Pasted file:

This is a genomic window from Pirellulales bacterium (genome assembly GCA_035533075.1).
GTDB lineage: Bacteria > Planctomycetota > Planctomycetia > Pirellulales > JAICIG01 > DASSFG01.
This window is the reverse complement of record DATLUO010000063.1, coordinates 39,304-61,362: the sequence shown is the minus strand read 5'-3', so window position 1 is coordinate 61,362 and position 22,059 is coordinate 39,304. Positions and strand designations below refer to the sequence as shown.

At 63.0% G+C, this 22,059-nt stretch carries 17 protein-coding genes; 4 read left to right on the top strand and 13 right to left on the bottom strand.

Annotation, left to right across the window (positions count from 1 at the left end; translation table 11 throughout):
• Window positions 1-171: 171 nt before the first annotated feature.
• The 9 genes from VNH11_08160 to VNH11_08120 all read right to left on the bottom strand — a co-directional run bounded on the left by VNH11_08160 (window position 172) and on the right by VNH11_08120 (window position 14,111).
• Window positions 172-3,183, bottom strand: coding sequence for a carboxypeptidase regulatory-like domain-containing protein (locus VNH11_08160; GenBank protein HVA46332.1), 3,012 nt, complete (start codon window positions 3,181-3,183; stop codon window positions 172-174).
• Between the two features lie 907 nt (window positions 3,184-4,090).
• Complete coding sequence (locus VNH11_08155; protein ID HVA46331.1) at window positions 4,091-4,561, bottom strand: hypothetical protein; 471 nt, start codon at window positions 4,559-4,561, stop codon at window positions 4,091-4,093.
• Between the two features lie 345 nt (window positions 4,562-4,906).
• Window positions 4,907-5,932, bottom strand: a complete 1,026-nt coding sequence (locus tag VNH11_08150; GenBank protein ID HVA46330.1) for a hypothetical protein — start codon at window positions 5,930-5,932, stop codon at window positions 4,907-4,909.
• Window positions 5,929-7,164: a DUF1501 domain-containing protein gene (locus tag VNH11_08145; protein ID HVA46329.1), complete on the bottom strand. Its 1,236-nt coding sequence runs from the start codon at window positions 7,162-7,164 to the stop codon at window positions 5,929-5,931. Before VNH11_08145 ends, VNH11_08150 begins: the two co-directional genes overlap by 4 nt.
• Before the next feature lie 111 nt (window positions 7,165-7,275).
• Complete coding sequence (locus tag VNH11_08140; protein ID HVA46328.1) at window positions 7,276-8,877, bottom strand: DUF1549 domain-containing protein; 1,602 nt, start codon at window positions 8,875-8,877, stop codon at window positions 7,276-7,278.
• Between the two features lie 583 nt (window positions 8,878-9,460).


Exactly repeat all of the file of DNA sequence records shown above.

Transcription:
This is a genomic window from Pirellulales bacterium (genome assembly GCA_035533075.1).
GTDB lineage: Bacteria > Planctomycetota > Planctomycetia > Pirellulales > JAICIG01 > DASSFG01.
This window is the reverse complement of record DATLUO010000063.1, coordinates 39,304-61,362: the sequence shown is the minus strand read 5'-3', so window position 1 is coordinate 61,362 and position 22,059 is coordinate 39,304. Positions and strand designations below refer to the sequence as shown.

At 63.0% G+C, this 22,059-nt stretch carries 17 protein-coding genes; 4 read left to right on the top strand and 13 right to left on the bottom strand.

Annotation, left to right across the window (positions count from 1 at the left end; translation table 11 throughout):
• Window positions 1-171: 171 nt before the first annotated feature.
• The 9 genes from VNH11_08160 to VNH11_08120 all read right to left on the bottom strand — a co-directional run bounded on the left by VNH11_08160 (window position 172) and on the right by VNH11_08120 (window position 14,111).
• Window positions 172-3,183, bottom strand: coding sequence for a carboxypeptidase regulatory-like domain-containing protein (locus VNH11_08160; GenBank protein HVA46332.1), 3,012 nt, complete (start codon window positions 3,181-3,183; stop codon window positions 172-174).
• Between the two features lie 907 nt (window positions 3,184-4,090).
• Complete coding sequence (locus VNH11_08155; protein ID HVA46331.1) at window positions 4,091-4,561, bottom strand: hypothetical protein; 471 nt, start codon at window positions 4,559-4,561, stop codon at window positions 4,091-4,093.
• Between the two features lie 345 nt (window positions 4,562-4,906).
• Window positions 4,907-5,932, bottom strand: a complete 1,026-nt coding sequence (locus tag VNH11_08150; GenBank protein ID HVA46330.1) for a hypothetical protein — start codon at window positions 5,930-5,932, stop codon at window positions 4,907-4,909.
• Window positions 5,929-7,164: a DUF1501 domain-containing protein gene (locus tag VNH11_08145; protein ID HVA46329.1), complete on the bottom strand. Its 1,236-nt coding sequence runs from the start codon at window positions 7,162-7,164 to the stop codon at window positions 5,929-5,931. Before VNH11_08145 ends, VNH11_08150 begins: the two co-directional genes overlap by 4 nt.
• Before the next feature lie 111 nt (window positions 7,165-7,275).
• Complete coding sequence (locus tag VNH11_08140; protein ID HVA46328.1) at window positions 7,276-8,877, bottom strand: DUF1549 domain-containing protein; 1,602 nt, start codon at window positions 8,875-8,877, stop codon at window positions 7,276-7,278.
• Between the two features lie 583 nt (window positions 8,878-9,460).